I love playing chess. I also love programming. How to marry the two? How about playing chess against a chess engine (chess playing program) that I have designed and wrote? If you are intrigued- read on! This is the first blog post in the series about building my chess engine in Java.
The rules of chess
I assume that you are more-less familiar with the rules of chess. You have two “armies” facing each other, making a move after a move, until one side is guaranteed to capture the enemy king (the checkmate), or neither side can win- a draw.
If you need to refresh your memory on the exact rules, there are Rules of chess on Wikipedia. If you are a less serious player I would point out a few overlooked and misunderstood rules:
- Castling – different both ways
- Promoting a pawn to any piece once they cross the board
- En-passant – special capture with a pawn
There are also a few rules regarding checks – you have to defend. Assuming you have the basics covered, let’s look at designing a clean Object Oriented Java Chess Engine.
Designing the Java chess engine
What are the key elements of building a chess engine? In fact, it is not that complicated. You need the following parts:
- A way of storing the chess position
- A way of generating all legal positions that could follow from given positions (all legal moves)
- A way of evaluating every position (how good the move is)
- An algorithm to effectively select the move, searching the tree of possibilities
Ideally, you would want all these steps to be done with a reasonable efficiency- looking at millions of possible resulting positions before selecting a move.
In the design phase, I will focus on the approach to the first two parts of the problem.
First, it would be good to have a Class for storing the overall state of the game. This will be the main Class that we are interacting with. Let’s call it the ChessGame.
Let’s have positions describe the flow of the game (could have moves, but I like the immutability for now). The currentPosition will be… well, the current position on the board. We want to be able to makeMove – to apply a new position and to find the bestMove.
I hope that all makes sense so far. At that point let’s think what are we trying to achieve in this design:
- Simple to understand and read
- Efficient to work with
- Focused on immutability for easy multithreading
Following these guidelines, this is the design for the Position that I came up with:
We will have the 64 squares represented as an array of bytes. Each byte corresponding to a piece (white or black) or an empty square. This is done for efficiency, although it is not the most efficient possible implementation. We will look at that later.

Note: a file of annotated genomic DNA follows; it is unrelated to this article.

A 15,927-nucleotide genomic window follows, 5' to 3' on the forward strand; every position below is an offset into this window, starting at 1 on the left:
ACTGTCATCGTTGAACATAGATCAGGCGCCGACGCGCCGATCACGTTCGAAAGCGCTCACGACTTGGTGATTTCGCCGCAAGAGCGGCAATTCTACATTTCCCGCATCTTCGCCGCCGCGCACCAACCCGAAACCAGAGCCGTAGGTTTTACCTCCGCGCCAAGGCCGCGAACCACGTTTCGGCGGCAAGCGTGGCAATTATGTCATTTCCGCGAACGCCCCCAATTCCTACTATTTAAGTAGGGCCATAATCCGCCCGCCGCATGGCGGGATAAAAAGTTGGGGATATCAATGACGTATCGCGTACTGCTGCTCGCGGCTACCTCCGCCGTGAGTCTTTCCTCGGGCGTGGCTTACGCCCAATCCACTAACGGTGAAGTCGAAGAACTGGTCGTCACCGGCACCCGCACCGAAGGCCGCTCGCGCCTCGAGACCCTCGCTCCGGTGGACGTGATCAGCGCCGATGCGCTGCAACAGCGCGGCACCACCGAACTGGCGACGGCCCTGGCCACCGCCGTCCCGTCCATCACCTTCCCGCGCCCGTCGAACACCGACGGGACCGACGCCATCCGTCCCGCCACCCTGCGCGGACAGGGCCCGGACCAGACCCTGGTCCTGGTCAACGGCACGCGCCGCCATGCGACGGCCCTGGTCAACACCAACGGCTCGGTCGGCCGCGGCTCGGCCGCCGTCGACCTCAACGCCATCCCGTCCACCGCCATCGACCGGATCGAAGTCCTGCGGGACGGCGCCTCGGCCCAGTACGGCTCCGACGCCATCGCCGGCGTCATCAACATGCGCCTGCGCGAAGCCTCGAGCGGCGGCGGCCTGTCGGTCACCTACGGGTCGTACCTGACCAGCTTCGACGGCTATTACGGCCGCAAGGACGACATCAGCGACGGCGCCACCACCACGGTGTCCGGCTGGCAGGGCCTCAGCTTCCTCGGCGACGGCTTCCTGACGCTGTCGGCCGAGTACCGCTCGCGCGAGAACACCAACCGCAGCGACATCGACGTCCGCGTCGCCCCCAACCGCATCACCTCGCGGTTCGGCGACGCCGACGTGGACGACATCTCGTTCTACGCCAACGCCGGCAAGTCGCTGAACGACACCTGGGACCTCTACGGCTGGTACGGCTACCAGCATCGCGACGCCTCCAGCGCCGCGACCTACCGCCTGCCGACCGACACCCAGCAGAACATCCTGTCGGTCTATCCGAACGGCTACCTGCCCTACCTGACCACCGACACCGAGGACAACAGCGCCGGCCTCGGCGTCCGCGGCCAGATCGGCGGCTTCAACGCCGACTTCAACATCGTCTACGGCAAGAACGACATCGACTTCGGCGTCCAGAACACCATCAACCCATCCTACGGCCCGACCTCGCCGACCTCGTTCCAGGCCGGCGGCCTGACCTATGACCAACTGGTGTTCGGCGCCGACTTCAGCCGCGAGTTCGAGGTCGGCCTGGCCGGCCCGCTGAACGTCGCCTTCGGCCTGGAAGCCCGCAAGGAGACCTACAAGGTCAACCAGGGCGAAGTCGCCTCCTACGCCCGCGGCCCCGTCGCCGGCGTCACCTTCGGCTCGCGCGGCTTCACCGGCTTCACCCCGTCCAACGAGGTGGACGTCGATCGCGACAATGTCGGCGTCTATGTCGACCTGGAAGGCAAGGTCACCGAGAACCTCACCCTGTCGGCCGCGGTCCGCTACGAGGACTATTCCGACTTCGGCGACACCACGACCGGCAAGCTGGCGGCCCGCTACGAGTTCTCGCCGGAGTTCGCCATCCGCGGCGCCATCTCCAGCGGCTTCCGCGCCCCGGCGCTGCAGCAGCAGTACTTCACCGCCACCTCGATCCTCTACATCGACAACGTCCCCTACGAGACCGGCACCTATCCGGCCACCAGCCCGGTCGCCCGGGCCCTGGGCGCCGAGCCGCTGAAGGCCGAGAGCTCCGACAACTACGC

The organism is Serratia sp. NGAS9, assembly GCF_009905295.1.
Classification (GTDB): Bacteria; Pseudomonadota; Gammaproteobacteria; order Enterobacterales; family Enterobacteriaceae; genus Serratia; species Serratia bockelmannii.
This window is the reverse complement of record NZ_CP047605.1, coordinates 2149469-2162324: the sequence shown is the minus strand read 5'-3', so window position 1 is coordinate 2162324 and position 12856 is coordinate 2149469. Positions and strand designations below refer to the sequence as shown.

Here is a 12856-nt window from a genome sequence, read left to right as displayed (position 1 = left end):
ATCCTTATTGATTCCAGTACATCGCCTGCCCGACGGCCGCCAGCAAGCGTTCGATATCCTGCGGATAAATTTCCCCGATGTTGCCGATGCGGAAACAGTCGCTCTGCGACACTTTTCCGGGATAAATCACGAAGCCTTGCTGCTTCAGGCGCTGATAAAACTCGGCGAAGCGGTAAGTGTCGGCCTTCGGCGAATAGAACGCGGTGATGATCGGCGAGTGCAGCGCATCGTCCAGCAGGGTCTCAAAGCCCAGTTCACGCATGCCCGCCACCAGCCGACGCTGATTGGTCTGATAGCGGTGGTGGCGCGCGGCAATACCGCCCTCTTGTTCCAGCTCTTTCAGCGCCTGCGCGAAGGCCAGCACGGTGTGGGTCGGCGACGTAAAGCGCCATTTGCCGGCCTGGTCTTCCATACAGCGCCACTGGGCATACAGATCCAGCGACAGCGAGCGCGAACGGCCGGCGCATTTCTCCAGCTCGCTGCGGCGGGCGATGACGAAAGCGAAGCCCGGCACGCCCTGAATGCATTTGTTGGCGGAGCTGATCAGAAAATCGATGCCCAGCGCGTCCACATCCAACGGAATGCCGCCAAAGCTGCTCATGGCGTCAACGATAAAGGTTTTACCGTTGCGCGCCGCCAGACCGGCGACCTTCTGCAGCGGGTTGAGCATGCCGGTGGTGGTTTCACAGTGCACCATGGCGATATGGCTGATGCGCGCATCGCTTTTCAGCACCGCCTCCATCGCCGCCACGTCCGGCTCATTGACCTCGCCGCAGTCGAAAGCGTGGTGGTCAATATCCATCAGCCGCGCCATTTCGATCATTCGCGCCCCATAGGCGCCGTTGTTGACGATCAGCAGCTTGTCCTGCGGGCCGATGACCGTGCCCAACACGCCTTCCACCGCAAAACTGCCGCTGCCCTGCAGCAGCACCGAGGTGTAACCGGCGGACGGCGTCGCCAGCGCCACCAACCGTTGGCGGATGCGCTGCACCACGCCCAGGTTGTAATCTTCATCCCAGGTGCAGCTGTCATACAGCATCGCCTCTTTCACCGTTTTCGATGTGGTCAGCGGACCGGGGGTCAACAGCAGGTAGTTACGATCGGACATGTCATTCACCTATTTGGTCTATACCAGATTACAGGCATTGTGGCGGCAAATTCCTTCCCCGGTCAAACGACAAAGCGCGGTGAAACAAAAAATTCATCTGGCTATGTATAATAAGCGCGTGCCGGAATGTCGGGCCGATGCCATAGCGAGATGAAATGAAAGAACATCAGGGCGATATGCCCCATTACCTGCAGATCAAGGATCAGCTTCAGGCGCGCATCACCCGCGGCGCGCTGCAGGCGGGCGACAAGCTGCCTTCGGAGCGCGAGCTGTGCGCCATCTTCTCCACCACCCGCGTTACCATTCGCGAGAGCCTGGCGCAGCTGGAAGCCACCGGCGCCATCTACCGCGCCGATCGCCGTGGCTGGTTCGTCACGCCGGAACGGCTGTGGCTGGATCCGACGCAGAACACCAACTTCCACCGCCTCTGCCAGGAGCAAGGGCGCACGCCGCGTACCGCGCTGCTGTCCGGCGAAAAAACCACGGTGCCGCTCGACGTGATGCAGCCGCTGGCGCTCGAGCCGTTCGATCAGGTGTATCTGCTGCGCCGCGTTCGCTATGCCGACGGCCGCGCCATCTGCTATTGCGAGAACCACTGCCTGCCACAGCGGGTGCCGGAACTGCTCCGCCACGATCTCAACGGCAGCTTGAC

There is also a number of flags attached to a Position. We need to know if castling happened if there is an en-passant possible and which move we are on. This is to determine if it is white or black move. We are not dealing with the 50 move draw rule here.
Here I would ask for your ideas. Can we do much better than an array of bytes while maintaining readability and performance? If you have good ideas, let me know on twitter (@e4developer) or in the comments.
The last part is looking at the pieces. All we need to know are the possible moves, leaving us with a rather simple design:
All we need to get from each Piece is the set of legal transitions possible from a given position. These are going to be simply static methods, as pieces are actually recorded as bytes (for now).
This leaves me with the following initial design to implement:
Java Chess Engine – next steps
So far I have talked about the basic design. This leaves me with the following next steps to carry out:
- Implement the design and share the implementation with you on my blog
- Start working on the evaluatePosition() function – this will be a lot of fun!
- Implement a min-max algorithm using alpha-beta pruning. This is mandatory for a decent chess engine.
If you can think of improvements over this plan, I will be keen to listen!
The goal of this article was to present the steps required to implement an Object Oriented Java Chess Engine. I also want to take you on the journey towards the implementation. I hope you will enjoy the ride!
One thought on “Designing an Object Oriented Chess Engine in Java”
Interesting read. I understand the desire to use immutable data structures but I’m afraid you will find using immutable chess positions to be too slow, and unfortunately an alpha-beta’s strength is directly proportional to how fast you can traverse a search tree. I could be wrong though! Very interested to see how you get on.
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